In his late may commencement address at the Naval Academy, President Trump chose to remind the graduating cadets and their families of a particular aspect of American history. “Our ancestors conquered a continent,” he said. This point is part of a larger attack on “cynics and critics” who “denigrate America’s incredible heritage.” Like many of Trump’s actions as president, the speech was a reminder that his particular brand of nationalism takes a keen interest in the meaning of the American land.
Even among its other scandals, the Trump administration has drawn attention for its anti-environmental initiatives: withdrawing from the Paris Climate Agreement, ending the Clean Power Plan, and pressing for more drilling offshore and on public land, among many others. These policies cater to the administration’s economic constituencies, to be sure. But they are also about how Trumpian nationalism lays claim to American nature.
Nature comes from the Latin root for birth, as in natal, the common origin of everyone. It shares that root with native, as in native land—where a person was born—and so it’s also aligned with nativism, the doctrine that ties political identity and membership to someone’s land of birth, and with nationalism, the myth that defines a people by their birth from a certain land. For centuries this myth has claimed blood and soil as identity, sovereignty, and passport. Trump’s nationalism, too, is bound up in American landscapes, in fights over what makes this place precious and who really belongs here.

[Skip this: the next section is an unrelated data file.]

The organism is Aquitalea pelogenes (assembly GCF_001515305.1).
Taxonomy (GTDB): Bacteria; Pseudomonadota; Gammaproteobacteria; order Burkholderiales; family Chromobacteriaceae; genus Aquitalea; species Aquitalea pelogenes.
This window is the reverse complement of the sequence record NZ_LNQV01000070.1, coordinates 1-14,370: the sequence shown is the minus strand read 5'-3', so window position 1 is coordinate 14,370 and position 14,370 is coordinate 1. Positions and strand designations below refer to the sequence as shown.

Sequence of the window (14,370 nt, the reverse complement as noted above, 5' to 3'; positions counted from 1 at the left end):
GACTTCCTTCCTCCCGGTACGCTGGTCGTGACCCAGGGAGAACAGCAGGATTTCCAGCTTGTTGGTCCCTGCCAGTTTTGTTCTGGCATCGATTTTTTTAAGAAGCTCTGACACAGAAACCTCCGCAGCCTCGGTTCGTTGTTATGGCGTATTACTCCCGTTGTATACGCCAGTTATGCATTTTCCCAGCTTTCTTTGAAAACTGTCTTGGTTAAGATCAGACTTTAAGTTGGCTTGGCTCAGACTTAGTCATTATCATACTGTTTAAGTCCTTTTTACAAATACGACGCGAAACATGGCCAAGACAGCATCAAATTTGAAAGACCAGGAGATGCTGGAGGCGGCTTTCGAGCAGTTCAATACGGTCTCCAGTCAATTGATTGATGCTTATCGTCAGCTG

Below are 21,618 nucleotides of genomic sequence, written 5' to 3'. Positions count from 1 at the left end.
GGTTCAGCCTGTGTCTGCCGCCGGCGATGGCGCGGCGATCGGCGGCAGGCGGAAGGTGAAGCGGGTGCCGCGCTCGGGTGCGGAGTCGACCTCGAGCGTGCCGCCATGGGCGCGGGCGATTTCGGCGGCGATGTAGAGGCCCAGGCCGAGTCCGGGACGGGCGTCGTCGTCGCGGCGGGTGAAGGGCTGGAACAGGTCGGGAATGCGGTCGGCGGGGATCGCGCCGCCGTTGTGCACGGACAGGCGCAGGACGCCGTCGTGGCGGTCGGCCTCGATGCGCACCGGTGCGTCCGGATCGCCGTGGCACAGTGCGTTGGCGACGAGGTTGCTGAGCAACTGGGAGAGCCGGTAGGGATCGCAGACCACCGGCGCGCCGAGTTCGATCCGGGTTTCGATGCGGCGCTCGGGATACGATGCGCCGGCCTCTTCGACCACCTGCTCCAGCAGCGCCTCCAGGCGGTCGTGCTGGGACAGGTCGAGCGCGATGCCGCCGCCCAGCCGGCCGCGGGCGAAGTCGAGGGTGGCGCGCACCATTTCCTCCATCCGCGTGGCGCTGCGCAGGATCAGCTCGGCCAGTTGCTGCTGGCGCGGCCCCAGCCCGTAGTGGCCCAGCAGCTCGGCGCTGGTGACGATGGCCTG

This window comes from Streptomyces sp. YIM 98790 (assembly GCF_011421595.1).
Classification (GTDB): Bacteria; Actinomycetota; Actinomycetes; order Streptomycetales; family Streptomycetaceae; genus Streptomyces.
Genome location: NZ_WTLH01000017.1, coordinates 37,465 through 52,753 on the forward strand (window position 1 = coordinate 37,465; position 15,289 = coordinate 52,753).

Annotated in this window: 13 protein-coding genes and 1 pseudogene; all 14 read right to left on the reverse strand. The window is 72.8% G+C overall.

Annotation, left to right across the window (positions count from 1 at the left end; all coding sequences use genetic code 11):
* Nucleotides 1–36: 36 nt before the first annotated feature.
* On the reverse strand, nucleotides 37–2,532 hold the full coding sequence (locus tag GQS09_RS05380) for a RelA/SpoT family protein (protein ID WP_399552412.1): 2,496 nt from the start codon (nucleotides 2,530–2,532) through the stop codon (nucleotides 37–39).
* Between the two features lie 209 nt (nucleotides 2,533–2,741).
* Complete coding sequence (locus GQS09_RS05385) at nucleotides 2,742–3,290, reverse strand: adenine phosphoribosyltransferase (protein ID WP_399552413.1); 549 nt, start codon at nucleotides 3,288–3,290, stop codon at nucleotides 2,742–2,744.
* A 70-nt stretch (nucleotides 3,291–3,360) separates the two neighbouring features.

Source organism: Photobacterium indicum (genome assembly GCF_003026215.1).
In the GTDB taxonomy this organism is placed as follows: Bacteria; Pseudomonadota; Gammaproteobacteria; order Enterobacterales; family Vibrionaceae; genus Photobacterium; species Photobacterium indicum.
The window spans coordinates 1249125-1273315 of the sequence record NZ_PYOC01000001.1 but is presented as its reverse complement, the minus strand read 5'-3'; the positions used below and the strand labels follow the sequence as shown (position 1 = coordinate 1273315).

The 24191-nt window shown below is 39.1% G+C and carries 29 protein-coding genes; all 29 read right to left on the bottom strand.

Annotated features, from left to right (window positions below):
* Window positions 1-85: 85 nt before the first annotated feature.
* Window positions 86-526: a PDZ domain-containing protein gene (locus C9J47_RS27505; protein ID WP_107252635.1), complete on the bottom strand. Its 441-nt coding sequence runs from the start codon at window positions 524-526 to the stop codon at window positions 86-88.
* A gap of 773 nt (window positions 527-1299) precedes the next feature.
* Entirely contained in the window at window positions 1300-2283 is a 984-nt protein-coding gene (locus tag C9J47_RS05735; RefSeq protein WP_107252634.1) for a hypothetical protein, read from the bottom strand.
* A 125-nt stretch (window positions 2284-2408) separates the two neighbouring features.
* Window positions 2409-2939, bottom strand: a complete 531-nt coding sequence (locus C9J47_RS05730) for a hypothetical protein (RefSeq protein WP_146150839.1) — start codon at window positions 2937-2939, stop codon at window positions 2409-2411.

Last December, Trump issued two orders that removed more than a million acres of federal land from Bears Ears National Monument and more than 800,000 acres from the Grand Staircase-Escalante National Monument, both in southern Utah. The immediate effect was to open much of the declassified land to mining for coal and uranium and drilling for oil and gas. This was also a dramatic assertion of presidential power, marking the first time national monuments have been shrunk in more than half a century. With suits underway before a federal judge in Washington, D.C., it will be the first time the president’s power to shrink or eliminate monuments has been tested in court. But it is also a first look at how Trumpian nationalism could shape the American landscape.
These monument lands were in the administration’s sights because a network of right-wing Western activists were fixated on them. In their description, the West is a colony of Washington, the federal government is an imperial power, and the public land in their counties should belong to the local public, the people who ride and hunt on it year-round and would like to have work mining and timbering it. [Continue reading…]